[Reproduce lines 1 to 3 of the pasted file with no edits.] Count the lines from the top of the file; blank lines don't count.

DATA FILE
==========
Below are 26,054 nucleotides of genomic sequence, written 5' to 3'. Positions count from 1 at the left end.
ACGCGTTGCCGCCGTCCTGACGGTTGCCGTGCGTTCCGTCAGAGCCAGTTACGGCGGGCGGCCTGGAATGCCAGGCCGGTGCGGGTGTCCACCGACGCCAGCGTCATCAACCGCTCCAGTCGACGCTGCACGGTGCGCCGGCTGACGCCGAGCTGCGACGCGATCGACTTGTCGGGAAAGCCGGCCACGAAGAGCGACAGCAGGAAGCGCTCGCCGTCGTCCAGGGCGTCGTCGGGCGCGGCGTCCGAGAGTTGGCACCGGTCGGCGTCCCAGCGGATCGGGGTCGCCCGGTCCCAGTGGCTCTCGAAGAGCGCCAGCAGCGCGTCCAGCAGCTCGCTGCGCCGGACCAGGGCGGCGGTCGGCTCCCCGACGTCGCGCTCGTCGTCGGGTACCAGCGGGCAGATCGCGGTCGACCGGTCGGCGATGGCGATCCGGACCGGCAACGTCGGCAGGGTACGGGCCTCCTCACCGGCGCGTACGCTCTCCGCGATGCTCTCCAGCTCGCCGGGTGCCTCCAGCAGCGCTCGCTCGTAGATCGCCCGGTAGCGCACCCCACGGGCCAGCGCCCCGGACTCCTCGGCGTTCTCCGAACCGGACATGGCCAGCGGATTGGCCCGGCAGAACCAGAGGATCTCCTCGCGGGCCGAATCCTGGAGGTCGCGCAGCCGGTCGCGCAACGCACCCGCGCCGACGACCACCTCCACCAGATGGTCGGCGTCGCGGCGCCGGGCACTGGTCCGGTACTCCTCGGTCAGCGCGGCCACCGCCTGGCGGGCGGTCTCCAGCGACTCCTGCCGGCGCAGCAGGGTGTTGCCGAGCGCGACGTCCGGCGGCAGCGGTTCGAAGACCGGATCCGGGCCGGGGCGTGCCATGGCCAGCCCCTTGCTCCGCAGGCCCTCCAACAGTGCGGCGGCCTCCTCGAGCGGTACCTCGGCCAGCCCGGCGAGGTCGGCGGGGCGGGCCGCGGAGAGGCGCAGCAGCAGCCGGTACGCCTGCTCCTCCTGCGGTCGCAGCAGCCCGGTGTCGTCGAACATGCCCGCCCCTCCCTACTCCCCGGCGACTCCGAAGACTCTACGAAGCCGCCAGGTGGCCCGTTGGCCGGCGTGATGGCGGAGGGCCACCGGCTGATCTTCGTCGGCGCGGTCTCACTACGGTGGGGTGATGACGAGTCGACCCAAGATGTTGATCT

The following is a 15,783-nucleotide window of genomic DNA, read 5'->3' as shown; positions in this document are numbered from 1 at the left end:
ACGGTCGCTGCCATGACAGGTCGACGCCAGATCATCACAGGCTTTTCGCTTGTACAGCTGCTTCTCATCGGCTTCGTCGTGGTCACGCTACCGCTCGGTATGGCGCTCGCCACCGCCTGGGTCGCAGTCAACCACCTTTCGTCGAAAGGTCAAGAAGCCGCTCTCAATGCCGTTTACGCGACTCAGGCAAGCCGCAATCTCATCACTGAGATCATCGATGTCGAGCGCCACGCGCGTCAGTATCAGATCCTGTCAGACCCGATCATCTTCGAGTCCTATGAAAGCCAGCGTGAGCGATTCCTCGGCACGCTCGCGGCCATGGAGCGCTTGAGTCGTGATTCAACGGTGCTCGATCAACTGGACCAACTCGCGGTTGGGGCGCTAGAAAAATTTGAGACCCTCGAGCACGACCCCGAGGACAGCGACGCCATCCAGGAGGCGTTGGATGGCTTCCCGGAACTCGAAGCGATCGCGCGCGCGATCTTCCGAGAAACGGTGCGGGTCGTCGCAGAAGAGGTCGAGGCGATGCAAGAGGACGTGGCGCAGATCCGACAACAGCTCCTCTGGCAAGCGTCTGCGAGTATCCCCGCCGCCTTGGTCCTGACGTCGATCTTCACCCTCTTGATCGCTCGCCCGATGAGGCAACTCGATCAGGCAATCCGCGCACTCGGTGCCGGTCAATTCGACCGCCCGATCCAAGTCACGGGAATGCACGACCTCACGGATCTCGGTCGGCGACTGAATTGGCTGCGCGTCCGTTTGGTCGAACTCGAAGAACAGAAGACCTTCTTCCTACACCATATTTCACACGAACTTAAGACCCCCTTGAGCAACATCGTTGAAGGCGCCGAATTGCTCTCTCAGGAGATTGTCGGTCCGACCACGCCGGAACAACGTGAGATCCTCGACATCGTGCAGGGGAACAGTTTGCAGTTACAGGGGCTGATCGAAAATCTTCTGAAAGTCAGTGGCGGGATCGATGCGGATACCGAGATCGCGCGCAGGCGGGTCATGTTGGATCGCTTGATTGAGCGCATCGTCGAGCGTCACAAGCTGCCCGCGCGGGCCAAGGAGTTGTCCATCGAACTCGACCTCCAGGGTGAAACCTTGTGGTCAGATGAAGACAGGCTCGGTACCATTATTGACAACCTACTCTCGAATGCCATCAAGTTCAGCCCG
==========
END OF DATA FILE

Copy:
Below are 26,054 nucleotides of genomic sequence, written 5' to 3'. Positions count from 1 at the left end.
ACGCGTTGCCGCCGTCCTGACGGTTGCCGTGCGTTCCGTCAGAGCCAGTTACGGCGGGCGGCCTGGAATGCCAGGCCGGTGCGGGTGTCCACCGACGCCAGCGTCATCAACCGCTCCAGTCGACGCTGCACGGTGCGCCGGCTGACGCCGAGCTGCGACGCGATCGACTTGTCGGGAAAGCCGGCCACGAAGAGCGACAGCAGGAAGCGCTCGCCGTCGTCCAGGGCGTCGTCGGGCGCGGCGTCCGAGAGTTGGCACCGGTCGGCGTCCCAGCGGATCGGGGTCGCCCGGTCCCAGTGGCTCTCGAAGAGCGCCAGCAGCGCGTCCAGCAGCTCGCTGCGCCGGACCAGGGCGGCGGTCGGCTCCCCGACGTCGCGCTCGTCGTCGGGTACCAGCGGGCAGATCGCGGTCGACCGGTCGGCGATGGCGATCCGGACCGGCAACGTCGGCAGGGTACGGGCCTCCTCACCGGCGCGTACGCTCTCCGCGATGCTCTCCAGCTCGCCGGGTGCCTCCAGCAGCGCTCGCTCGTAGATCGCCCGGTAGCGCACCCCACGGGCCAGCGCCCCGGACTCCTCGGCGTTCTCCGAACCGGACATGGCCAGCGGATTGGCCCGGCAGAACCAGAGGATCTCCTCGCGGGCCGAATCCTGGAGGTCGCGCAGCCGGTCGCGCAACGCACCCGCGCCGACGACCACCTCCACCAGATGGTCGGCGTCGCGGCGCCGGGCACTGGTCCGGTACTCCTCGGTCAGCGCGGCCACCGCCTGGCGGGCGGTCTCCAGCGACTCCTGCCGGCGCAGCAGGGTGTTGCCGAGCGCGACGTCCGGCGGCAGCGGTTCGAAGACCGGATCCGGGCCGGGGCGTGCCATGGCCAGCCCCTTGCTCCGCAGGCCCTCCAACAGTGCGGCGGCCTCCTCGAGCGGTACCTCGGCCAGCCCGGCGAGGTCGGCGGGGCGGGCCGCGGAGAGGCGCAGCAGCAGCCGGTACGCCTGCTCCTCCTGCGGTCGCAGCAGCCCGGTGTCGTCGAACATGCCCGCCCCTCCCTACTCCCCGGCGACTCCGAAGACTCTACGAAGCCGCCAGGTGGCCCGTTGGCCGGCGTGATGGCGGAGGGCCACCGGCTGATCTTCGTCGGCGCGGTCTCACTACGGTGGGGTGATGACGAGTCGACCCAAGATGTTGATCT

The following is a 15,783-nucleotide window of genomic DNA, read 5'->3' as shown; positions in this document are numbered from 1 at the left end: